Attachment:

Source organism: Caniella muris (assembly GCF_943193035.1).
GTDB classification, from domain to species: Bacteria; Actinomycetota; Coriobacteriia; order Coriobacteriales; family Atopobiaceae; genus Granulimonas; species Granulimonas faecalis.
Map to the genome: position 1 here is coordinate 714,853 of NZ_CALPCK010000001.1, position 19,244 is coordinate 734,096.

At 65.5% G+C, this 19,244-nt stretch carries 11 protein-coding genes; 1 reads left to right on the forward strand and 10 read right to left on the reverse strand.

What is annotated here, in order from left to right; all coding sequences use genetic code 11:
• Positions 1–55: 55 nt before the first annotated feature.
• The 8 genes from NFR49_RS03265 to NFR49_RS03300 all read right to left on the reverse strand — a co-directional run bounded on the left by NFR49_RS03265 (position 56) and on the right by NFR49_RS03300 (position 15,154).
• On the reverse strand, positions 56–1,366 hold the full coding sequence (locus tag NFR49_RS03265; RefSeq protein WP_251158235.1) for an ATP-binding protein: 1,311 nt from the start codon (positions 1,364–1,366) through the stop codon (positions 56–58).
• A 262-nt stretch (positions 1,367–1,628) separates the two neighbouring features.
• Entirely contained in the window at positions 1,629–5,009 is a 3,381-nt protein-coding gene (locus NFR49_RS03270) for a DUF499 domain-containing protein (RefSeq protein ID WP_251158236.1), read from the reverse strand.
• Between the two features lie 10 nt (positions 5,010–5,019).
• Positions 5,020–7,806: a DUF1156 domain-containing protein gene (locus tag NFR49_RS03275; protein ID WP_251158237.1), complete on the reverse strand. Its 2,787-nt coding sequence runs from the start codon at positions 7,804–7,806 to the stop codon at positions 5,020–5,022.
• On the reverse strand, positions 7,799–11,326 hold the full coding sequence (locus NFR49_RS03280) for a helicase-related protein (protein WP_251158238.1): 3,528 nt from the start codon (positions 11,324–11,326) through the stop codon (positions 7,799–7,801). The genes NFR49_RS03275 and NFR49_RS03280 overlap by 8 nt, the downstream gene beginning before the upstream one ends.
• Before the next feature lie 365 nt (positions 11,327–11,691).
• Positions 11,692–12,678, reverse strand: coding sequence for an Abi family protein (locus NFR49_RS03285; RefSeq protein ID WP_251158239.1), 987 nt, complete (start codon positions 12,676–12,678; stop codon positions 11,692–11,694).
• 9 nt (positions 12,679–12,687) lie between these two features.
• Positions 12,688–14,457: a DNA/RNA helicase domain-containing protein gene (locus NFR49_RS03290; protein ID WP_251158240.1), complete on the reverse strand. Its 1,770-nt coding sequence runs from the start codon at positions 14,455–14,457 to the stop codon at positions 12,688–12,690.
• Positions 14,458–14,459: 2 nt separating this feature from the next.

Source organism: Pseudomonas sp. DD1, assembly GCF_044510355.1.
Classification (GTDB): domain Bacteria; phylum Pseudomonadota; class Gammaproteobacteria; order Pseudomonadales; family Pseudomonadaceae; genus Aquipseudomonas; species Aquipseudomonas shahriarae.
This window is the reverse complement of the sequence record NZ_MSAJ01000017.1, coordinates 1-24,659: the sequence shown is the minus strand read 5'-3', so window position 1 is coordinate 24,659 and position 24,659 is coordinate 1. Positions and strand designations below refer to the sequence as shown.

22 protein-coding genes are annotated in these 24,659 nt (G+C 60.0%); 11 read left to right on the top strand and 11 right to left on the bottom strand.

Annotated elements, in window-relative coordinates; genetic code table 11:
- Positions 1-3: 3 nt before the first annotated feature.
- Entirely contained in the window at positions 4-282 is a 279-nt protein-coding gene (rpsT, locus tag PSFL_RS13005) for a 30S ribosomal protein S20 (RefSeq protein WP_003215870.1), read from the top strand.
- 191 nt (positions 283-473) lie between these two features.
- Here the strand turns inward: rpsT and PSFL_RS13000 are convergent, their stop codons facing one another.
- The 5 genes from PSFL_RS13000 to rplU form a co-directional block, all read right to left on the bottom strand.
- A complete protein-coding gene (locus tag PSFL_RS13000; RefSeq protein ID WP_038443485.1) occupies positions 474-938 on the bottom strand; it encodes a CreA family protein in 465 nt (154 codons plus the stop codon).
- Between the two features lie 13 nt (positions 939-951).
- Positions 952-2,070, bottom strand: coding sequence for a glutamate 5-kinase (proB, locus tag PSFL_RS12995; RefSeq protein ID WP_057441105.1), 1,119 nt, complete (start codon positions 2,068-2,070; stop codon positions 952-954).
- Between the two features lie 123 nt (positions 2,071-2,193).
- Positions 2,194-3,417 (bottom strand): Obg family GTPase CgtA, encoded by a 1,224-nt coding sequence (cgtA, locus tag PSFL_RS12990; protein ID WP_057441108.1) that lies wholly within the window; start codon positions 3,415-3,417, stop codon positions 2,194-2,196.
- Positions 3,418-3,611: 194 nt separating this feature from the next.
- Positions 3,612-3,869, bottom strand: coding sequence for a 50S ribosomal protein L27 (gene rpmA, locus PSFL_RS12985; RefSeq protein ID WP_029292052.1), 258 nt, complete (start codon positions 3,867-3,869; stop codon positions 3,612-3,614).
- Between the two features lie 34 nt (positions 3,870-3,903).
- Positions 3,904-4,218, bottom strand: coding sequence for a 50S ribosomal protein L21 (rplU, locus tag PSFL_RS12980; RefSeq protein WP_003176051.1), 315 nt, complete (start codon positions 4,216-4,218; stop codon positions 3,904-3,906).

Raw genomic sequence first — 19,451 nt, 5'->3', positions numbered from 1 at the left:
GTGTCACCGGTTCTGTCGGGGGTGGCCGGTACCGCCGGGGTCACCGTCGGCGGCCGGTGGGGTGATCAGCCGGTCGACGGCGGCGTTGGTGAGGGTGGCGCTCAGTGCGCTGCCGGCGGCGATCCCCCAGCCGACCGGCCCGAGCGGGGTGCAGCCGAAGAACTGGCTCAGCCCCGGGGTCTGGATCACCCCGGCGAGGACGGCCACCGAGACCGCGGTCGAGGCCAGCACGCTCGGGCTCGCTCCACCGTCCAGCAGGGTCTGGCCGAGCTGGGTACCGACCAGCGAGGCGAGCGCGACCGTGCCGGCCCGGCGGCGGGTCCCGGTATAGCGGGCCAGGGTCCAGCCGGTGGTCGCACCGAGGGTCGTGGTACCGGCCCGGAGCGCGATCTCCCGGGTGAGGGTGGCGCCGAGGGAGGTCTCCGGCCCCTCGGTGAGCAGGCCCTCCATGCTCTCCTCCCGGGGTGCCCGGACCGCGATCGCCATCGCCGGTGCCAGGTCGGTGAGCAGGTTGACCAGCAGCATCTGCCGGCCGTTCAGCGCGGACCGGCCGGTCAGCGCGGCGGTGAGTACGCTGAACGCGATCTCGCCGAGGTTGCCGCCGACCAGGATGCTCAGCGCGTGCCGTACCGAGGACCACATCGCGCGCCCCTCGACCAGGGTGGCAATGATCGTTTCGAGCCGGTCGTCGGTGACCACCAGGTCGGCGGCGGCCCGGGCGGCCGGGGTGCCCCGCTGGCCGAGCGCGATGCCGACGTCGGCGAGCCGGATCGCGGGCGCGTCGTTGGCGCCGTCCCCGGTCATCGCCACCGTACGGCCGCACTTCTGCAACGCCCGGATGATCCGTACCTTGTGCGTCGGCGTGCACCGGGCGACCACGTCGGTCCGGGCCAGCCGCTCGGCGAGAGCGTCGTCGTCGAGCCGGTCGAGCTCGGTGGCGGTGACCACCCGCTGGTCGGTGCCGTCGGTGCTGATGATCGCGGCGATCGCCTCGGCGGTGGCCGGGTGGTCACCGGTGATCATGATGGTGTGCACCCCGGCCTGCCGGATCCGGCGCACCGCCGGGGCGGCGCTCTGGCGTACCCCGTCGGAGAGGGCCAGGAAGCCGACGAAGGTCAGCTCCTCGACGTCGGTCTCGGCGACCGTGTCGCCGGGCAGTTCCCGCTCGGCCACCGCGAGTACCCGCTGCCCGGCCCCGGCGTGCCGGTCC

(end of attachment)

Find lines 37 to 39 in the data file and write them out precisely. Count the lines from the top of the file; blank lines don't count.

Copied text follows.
- Positions 3,904-4,218, bottom strand: coding sequence for a 50S ribosomal protein L21 (rplU, locus tag PSFL_RS12980; RefSeq protein WP_003176051.1), 315 nt, complete (start codon positions 4,216-4,218; stop codon positions 3,904-3,906).

Raw genomic sequence first — 19,451 nt, 5'->3', positions numbered from 1 at the left:
GTGTCACCGGTTCTGTCGGGGGTGGCCGGTACCGCCGGGGTCACCGTCGGCGGCCGGTGGGGTGATCAGCCGGTCGACGGCGGCGTTGGTGAGGGTGGCGCTCAGTGCGCTGCCGGCGGCGATCCCCCAGCCGACCGGCCCGAGCGGGGTGCAGCCGAAGAACTGGCTCAGCCCCGGGGTCTGGATCACCCCGGCGAGGACGGCCACCGAGACCGCGGTCGAGGCCAGCACGCTCGGGCTCGCTCCACCGTCCAGCAGGGTCTGGCCGAGCTGGGTACCGACCAGCGAGGCGAGCGCGACCGTGCCGGCCCGGCGGCGGGTCCCGGTATAGCGGGCCAGGGTCCAGCCGGTGGTCGCACCGAGGGTCGTGGTACCGGCCCGGAGCGCGATCTCCCGGGTGAGGGTGGCGCCGAGGGAGGTCTCCGGCCCCTCGGTGAGCAGGCCCTCCATGCTCTCCTCCCGGGGTGCCCGGACCGCGATCGCCATCGCCGGTGCCAGGTCGGTGAGCAGGTTGACCAGCAGCATCTGCCGGCCGTTCAGCGCGGACCGGCCGGTCAGCGCGGCGGTGAGTACGCTGAACGCGATCTCGCCGAGGTTGCCGCCGACCAGGATGCTCAGCGCGTGCCGTACCGAGGACCACATCGCGCGCCCCTCGACCAGGGTGGCAATGATCGTTTCGAGCCGGTCGTCGGTGACCACCAGGTCGGCGGCGGCCCGGGCGGCCGGGGTGCCCCGCTGGCCGAGCGCGATGCCGACGTCGGCGAGCCGGATCGCGGGCGCGTCGTTGGCGCCGTCCCCGGTCATCGCCACCGTACGGCCGCACTTCTGCAACGCCCGGATGATCCGTACCTTGTGCGTCGGCGTGCACCGGGCGACCACGTCGGTCCGGGCCAGCCGCTCGGCGAGAGCGTCGTCGTCGAGCCGGTCGAGCTCGGTGGCGGTGACCACCCGCTGGTCGGTGCCGTCGGTGCTGATGATCGCGGCGATCGCCTCGGCGGTGGCCGGGTGGTCACCGGTGATCATGATGGTGTGCACCCCGGCCTGCCGGATCCGGCGCACCGCCGGGGCGGCGCTCTGGCGTACCCCGTCGGAGAGGGCCAGGAAGCCGACGAAGGTCAGCTCCTCGACGTCGGTCTCGGCGACCGTGTCGCCGGGCAGTTCCCGCTCGGCCACCGCGAGTACCCGCTGCCCGGCCCCGGCGTGCCGGTCC